The big Texas skies and summer breeze beckons you to turn your attention to the sky to gaze at the stars! Living in the city can mean seeing fewer stars, so we’ve listed some events and locations that will make star gazing amazing.
1220 Toro Grande Drive, Cedar Park
Explore science at the Texas Museum of Science & Technology this summer. And if you want to gaze at the stars, the Planetarium is covered in the cost of general admission!
Show schedule: https://www.txmost.org/images/txmostPlanetariumSch.pdf
Weekly Star Parties are held in the parking lot every Friday from 8-10pm, weather permitting.
Robert Lee Moore Hall at Dean Keaton and Speedway
Painter Hall at 24th Street and Inner Campus Drive
The Astronomy Department hosts three free weekly viewing nights for the public on Wednesday, Friday and Saturdays. The summer session is scheduled to begin the second week of June. Be sure to check the schedule online to confirm before heading out. All ages are welcome but small children must be watched at all times.
16942 Ranch Rd. 2341, Burnet
Canyon of the Eagles is a resort in the Texas Hill Country that is located off Lake Buchanan. Guests at the resort have free access to the Eagle Eye Observatory, a high-tech telescope operated by the Austin Astronomical Society. The Observatory is operated several nights a week, weather permitting. Not a guest at the resort? The public is invited to monthly Star Parties for a fun learning experience that is hosted by the AAS and features additional astronomical equipment from the Society’s private collection.Study the night sky with the help of the experts as they take you on a fascinating journey into the history and seasons of the stars and planets. How many constellations can you spot?
The show kicks off at sundown, so don’t be late!
June 25, July 30, August 13 are public nights in 2016.
Friday, July 8, 2016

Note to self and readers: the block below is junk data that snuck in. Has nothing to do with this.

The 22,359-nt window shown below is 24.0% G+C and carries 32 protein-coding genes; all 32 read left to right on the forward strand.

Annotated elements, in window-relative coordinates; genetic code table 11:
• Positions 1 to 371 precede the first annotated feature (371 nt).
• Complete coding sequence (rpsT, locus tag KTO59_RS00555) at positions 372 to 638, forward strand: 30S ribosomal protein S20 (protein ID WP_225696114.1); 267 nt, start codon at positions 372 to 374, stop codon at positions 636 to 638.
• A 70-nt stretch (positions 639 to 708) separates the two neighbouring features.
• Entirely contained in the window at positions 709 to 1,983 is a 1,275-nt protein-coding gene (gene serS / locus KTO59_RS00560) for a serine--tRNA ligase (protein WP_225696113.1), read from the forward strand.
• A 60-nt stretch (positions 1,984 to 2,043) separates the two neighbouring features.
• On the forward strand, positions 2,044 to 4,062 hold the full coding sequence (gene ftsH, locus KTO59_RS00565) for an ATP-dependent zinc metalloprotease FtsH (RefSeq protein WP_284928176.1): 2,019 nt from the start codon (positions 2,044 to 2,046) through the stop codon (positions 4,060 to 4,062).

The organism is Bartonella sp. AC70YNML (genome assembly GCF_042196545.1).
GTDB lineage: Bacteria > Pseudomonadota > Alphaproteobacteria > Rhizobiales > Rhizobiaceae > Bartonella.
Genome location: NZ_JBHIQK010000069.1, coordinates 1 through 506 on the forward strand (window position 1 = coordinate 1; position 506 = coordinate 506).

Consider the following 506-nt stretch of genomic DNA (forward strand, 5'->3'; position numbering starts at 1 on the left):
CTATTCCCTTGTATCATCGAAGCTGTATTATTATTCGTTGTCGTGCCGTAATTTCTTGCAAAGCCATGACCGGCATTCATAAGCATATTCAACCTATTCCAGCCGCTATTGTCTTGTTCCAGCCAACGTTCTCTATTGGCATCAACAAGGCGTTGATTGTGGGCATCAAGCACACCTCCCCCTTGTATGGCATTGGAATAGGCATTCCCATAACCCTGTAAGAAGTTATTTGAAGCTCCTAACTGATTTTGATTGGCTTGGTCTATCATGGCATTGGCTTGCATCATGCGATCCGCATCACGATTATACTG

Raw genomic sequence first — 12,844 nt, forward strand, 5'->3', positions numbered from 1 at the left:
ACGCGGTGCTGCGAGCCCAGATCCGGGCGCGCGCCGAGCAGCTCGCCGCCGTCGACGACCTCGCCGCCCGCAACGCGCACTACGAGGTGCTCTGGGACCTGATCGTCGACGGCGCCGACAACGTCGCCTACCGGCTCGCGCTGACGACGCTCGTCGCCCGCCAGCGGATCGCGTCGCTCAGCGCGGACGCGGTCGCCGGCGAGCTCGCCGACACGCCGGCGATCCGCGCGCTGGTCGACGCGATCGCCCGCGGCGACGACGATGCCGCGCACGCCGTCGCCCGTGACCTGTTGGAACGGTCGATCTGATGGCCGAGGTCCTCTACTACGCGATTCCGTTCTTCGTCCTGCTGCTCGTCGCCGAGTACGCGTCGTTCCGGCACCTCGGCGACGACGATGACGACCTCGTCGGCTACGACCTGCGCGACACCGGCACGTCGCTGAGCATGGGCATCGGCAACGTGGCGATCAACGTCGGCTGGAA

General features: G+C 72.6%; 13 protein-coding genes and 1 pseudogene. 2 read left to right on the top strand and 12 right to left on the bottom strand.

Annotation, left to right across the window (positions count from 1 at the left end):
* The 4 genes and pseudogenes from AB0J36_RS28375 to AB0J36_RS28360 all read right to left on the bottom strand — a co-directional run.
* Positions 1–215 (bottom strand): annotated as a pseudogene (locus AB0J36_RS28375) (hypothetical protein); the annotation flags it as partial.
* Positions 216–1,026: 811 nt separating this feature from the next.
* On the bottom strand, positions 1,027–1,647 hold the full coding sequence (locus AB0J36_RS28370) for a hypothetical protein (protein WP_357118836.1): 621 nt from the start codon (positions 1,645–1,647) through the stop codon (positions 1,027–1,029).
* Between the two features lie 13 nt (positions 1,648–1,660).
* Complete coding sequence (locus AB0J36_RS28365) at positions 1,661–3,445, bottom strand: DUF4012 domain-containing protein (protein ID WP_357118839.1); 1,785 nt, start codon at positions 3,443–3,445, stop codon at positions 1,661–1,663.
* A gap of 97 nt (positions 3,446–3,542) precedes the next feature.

Cul-de-sac near Summit Trail, Enchanted Rock, Fredericksburg
Join Enchanted Rock Staff and members of the Hill Country Astronomers for a night of Stargazing.
If you would like to view the sun through a solar viewer before it sets in the evening, plan to arrive around 5:30 pm. If you are coming out for the Star party, you will need to arrive before 7:00 pm as parking will be restricted to areas further away from the telescopes. If you have a flashlight with “red light’ capabilities, we suggest using them, as white light flashlights can ruin your night vision. As always with theses events, Less light is better! Cost is $7 per person over 13, 12 and under free. What to Bring: Water, a chair, and a snack. There will be plenty of scopes for the public to view from but these events are always BYOT (Bring your own telescope) if you would like to share and meet some other astronomers of young and old.
Brackenridge Field Laboratory, 2907 Lake Austin Blvd., Austin
July 14 at 8pm: Nathan LeClear (photosynthesis)
Science Under the Stars is a free lecture series hosted by the graduate students in the Ecology, Evolution and Behavior department at the University of Texas and sponsored by UT’s Section of Integrative Biology.
July 23, 3-10pm
St. Stephen’s School, 6500 St. Stephen’s Dr., Austin
Austin Under The Stars is an annual special event that offers a full experience of astronomical observation, including safe solar viewing. The Austin Astronomical Society and St. Stephen’s Episcopal School invite the public to join local astronomers who will be viewing our closest stellar neighbor, the Sun, in daytime skies. They will be using solar telescopes as well as several other telescopes with special protective filters. As the Sun slips below the horizon, our attention will then turn to the celestial wonders in the night skies.
Austin Under The Stars attendees are encouraged to bring lawn chairs and water and/or refreshments as well as telescopes and/or binoculars. Pets and smoking are not permitted on the observing field; nor are aerosol insect repellent and flash photography. The use of white light flashlights on the field is discouraged. “Astronomy-friendly” flashlights can be made easily by placing a square of red transparent film, available at any hobby shop, over the lens. Even a couple of layers of red tissue paper fitted over the end of a flashlight works well when sealed with tape or a rubber band.